Sunday, September 25, 2016

It's time for Jammeh to step down

The Gambian dictator, Yaya Jammeh 
We have been calling for Jammeh to vacate the presidency three years running.  You can see the relevant blog posts here, here and here.

Recent events unfolding in the Gambia  have compelled us to renew our call for Jammeh to step down from the presidency for the good of the country and its people.

Jammeh's 22-year dictatorship has been nothing but a nightmare. It transformed a free, open and democratic Gambia into one of the world's most repressive country's.

The democratic environment that guaranteed the freedom of expression and, the rule of law, under the government of Sir Dawda Kairaba Jawara, formed cornerstone that made it possible for a relatively well-managed and thriving economy which was the envy of managers of regional economies.

The mismanagement of the economy under Jammeh resulted in wealth and financial resources being concentrated in the hands of the Gambian dictator and a few of his cronies at the expense of economic growth and development.  For example, The Gambia ranked third (behind Cote d'Ivoire and Cabo Verde) in the 16-member ECOWAS region in per capita GDP when Jammeh seized power illegally in 1994.   Today, the Gambia ranks dead last being out-performed by Guinea Bissau  (one of Africa's most unstable country) and post conflict countries like Sierra Leone and Liberia.

The economy is not the only casualty of the Jammeh regime.  Human rights of Gambians suffered and continue to suffer similar fate.  Jammeh has jailed, maimed, exiled, killed, extra-judicially executed and made countless Gambians to disappear.  His deplorable record has resulted in numerous verbal sanctions from every human rights organization of note across the globe.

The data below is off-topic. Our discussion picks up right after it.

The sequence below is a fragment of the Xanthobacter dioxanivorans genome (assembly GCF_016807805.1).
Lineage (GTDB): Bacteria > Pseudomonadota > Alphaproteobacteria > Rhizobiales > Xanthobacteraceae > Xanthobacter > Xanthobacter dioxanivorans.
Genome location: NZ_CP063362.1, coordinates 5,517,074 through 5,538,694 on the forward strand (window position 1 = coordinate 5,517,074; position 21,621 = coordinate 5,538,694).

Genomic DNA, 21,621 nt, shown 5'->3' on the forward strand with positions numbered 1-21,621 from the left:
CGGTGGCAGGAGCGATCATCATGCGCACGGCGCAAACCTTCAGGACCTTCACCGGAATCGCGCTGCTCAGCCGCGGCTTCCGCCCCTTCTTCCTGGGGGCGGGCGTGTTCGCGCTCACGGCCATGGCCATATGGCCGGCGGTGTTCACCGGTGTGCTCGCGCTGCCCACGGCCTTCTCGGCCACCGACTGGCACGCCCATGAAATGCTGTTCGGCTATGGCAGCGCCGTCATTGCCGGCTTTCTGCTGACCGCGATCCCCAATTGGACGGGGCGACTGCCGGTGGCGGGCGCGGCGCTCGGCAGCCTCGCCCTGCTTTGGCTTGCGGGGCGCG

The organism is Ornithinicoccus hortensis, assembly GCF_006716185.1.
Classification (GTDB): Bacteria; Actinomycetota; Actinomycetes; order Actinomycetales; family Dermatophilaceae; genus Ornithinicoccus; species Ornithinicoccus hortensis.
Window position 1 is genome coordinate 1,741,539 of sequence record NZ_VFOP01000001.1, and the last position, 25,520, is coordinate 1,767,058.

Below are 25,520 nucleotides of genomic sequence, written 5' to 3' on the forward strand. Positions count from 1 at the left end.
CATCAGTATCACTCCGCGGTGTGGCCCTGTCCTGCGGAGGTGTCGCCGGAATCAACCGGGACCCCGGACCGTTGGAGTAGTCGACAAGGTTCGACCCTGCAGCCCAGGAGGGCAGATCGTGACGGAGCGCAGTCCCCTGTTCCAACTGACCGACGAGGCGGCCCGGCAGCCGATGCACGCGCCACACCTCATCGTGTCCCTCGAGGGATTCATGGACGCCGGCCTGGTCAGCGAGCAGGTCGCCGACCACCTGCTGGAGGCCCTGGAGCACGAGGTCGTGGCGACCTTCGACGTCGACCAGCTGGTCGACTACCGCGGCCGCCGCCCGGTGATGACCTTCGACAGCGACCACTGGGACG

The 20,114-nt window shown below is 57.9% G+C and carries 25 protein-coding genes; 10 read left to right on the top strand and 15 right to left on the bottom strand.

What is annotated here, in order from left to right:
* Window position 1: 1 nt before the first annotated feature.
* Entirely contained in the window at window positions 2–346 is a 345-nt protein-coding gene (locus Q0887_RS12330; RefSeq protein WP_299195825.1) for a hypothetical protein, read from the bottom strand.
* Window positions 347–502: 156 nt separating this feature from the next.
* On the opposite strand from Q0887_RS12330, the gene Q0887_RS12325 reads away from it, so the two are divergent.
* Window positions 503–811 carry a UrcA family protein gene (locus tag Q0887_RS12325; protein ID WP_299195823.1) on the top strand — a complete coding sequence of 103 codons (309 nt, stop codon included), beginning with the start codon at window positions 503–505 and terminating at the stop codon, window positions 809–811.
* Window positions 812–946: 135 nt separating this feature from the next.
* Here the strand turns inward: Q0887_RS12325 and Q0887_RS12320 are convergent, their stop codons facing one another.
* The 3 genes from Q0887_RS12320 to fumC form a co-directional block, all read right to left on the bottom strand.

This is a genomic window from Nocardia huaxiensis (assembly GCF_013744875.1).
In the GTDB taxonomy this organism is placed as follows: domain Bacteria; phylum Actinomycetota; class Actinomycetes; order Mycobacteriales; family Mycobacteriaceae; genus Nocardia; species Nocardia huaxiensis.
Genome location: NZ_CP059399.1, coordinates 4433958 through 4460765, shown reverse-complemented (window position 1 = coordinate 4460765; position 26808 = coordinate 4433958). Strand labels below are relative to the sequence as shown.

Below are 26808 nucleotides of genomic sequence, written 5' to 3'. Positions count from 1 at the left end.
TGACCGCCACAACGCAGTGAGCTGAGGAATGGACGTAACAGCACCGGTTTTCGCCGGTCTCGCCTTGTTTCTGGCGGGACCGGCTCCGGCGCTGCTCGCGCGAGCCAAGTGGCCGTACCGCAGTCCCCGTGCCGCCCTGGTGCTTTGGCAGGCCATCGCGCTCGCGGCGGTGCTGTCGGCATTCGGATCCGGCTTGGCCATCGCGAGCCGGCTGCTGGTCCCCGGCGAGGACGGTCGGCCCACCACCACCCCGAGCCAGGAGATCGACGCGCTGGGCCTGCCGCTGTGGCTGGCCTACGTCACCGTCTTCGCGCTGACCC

The international community and its associated organs such as the United Nations, European Union and the Commonwealth - before Jammeh unilaterally withdrew the country's membership - have all fielded missions to the country that resulted in condemnation of the regime's treatment of its citizens that resulted in the threats of sanctions.

In fact, we have come to learn that last week's follow-up mission by members of the European Parliament following the passage of a sternly-worded Resolution that threatened targeted sanctions that included the possibility of imposing travel ban on the regime's senior officials led to the fleeing of the regime's Interior Minister (Ousman Sonko) who feared that his name would be at the top of the list of any impending ban.  He escaped to Sweden where he is seeking political asylum.

The decision by the longest-serving Interior Minister and the most trusted partner of Jammeh has sent signals across the security agencies that the end is near for the regime.  As we have reported previously, cracks in Jammeh's security cordon continue to widen since the 30th December 2014 attack on State House led by diaspora dissidents.

The Interior Minister was personally and intimately involved in the planning and execution of numerous high profile human rights cases that include but not limited to the death in custody of Solo Sandeng, the assassination of Deyda Hydara, the disappearances of journalist Ebrima Chief Manneh and aid worker Kanyiba Kanyi.  

Factions within the armed forces have already developed and a high degree of suspicion exists within them, threatening the peace and stability of both The Gambia and the region.  Ousman Sonko's defection has caused others within the security forces to think of absconding as well, plunging the country into further insecurity.

The former minister has vast amount of sensitive and highly explosive information in his possession that can further damage the regime's already battered image but may seriously undermine the legitimacy of the regime because of the pivotal role Ousman Sonko had played in the electoral processes that saw the election of Yaya Jammeh as president.  It is time for Jammeh to step down.